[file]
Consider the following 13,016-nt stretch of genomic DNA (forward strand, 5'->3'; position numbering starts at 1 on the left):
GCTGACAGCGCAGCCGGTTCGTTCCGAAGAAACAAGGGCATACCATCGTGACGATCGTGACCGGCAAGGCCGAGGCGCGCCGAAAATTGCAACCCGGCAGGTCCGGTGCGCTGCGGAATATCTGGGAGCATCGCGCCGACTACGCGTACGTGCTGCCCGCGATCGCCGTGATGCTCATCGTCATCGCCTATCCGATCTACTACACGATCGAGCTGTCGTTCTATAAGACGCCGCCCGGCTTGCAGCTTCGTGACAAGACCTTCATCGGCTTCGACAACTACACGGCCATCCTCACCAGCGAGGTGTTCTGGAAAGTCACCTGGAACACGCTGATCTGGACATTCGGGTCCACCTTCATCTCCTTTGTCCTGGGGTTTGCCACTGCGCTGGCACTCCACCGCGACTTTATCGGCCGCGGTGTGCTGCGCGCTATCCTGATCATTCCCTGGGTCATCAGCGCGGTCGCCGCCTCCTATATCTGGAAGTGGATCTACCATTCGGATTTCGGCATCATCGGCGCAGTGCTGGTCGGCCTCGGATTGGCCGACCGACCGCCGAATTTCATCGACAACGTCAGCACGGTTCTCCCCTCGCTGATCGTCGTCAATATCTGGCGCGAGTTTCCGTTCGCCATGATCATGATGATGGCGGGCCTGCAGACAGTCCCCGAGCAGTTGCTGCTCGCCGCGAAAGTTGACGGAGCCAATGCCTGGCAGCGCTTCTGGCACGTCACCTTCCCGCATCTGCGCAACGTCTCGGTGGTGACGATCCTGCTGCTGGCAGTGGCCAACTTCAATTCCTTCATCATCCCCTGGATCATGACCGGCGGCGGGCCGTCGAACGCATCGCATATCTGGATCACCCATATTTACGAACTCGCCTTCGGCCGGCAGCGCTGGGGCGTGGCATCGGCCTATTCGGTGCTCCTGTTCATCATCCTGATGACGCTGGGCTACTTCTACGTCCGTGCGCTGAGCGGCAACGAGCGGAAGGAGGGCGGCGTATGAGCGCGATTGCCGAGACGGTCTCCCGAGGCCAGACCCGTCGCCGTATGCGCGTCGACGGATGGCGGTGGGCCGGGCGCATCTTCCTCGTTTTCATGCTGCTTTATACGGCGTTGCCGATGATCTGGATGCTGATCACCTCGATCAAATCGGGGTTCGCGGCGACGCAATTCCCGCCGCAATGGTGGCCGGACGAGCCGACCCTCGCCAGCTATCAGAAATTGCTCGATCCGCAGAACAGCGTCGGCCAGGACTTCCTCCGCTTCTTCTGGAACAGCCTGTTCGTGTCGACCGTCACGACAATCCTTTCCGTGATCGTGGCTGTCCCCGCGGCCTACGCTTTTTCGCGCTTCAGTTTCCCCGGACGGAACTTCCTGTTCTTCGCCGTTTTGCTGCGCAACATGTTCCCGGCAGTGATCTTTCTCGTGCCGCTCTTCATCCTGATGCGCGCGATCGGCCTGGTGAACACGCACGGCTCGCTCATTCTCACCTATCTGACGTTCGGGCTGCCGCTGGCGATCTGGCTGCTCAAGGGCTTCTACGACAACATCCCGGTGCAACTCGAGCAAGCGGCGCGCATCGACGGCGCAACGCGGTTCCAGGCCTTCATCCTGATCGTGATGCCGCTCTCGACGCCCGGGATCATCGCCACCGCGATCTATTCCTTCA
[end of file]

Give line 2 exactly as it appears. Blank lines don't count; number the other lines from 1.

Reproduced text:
GCTGACAGCGCAGCCGGTTCGTTCCGAAGAAACAAGGGCATACCATCGTGACGATCGTGACCGGCAAGGCCGAGGCGCGCCGAAAATTGCAACCCGGCAGGTCCGGTGCGCTGCGGAATATCTGGGAGCATCGCGCCGACTACGCGTACGTGCTGCCCGCGATCGCCGTGATGCTCATCGTCATCGCCTATCCGATCTACTACACGATCGAGCTGTCGTTCTATAAGACGCCGCCCGGCTTGCAGCTTCGTGACAAGACCTTCATCGGCTTCGACAACTACACGGCCATCCTCACCAGCGAGGTGTTCTGGAAAGTCACCTGGAACACGCTGATCTGGACATTCGGGTCCACCTTCATCTCCTTTGTCCTGGGGTTTGCCACTGCGCTGGCACTCCACCGCGACTTTATCGGCCGCGGTGTGCTGCGCGCTATCCTGATCATTCCCTGGGTCATCAGCGCGGTCGCCGCCTCCTATATCTGGAAGTGGATCTACCATTCGGATTTCGGCATCATCGGCGCAGTGCTGGTCGGCCTCGGATTGGCCGACCGACCGCCGAATTTCATCGACAACGTCAGCACGGTTCTCCCCTCGCTGATCGTCGTCAATATCTGGCGCGAGTTTCCGTTCGCCATGATCATGATGATGGCGGGCCTGCAGACAGTCCCCGAGCAGTTGCTGCTCGCCGCGAAAGTTGACGGAGCCAATGCCTGGCAGCGCTTCTGGCACGTCACCTTCCCGCATCTGCGCAACGTCTCGGTGGTGACGATCCTGCTGCTGGCAGTGGCCAACTTCAATTCCTTCATCATCCCCTGGATCATGACCGGCGGCGGGCCGTCGAACGCATCGCATATCTGGATCACCCATATTTACGAACTCGCCTTCGGCCGGCAGCGCTGGGGCGTGGCATCGGCCTATTCGGTGCTCCTGTTCATCATCCTGATGACGCTGGGCTACTTCTACGTCCGTGCGCTGAGCGGCAACGAGCGGAAGGAGGGCGGCGTATGAGCGCGATTGCCGAGACGGTCTCCCGAGGCCAGACCCGTCGCCGTATGCGCGTCGACGGATGGCGGTGGGCCGGGCGCATCTTCCTCGTTTTCATGCTGCTTTATACGGCGTTGCCGATGATCTGGATGCTGATCACCTCGATCAAATCGGGGTTCGCGGCGACGCAATTCCCGCCGCAATGGTGGCCGGACGAGCCGACCCTCGCCAGCTATCAGAAATTGCTCGATCCGCAGAACAGCGTCGGCCAGGACTTCCTCCGCTTCTTCTGGAACAGCCTGTTCGTGTCGACCGTCACGACAATCCTTTCCGTGATCGTGGCTGTCCCCGCGGCCTACGCTTTTTCGCGCTTCAGTTTCCCCGGACGGAACTTCCTGTTCTTCGCCGTTTTGCTGCGCAACATGTTCCCGGCAGTGATCTTTCTCGTGCCGCTCTTCATCCTGATGCGCGCGATCGGCCTGGTGAACACGCACGGCTCGCTCATTCTCACCTATCTGACGTTCGGGCTGCCGCTGGCGATCTGGCTGCTCAAGGGCTTCTACGACAACATCCCGGTGCAACTCGAGCAAGCGGCGCGCATCGACGGCGCAACGCGGTTCCAGGCCTTCATCCTGATCGTGATGCCGCTCTCGACGCCCGGGATCATCGCCACCGCGATCTATTCCTTCA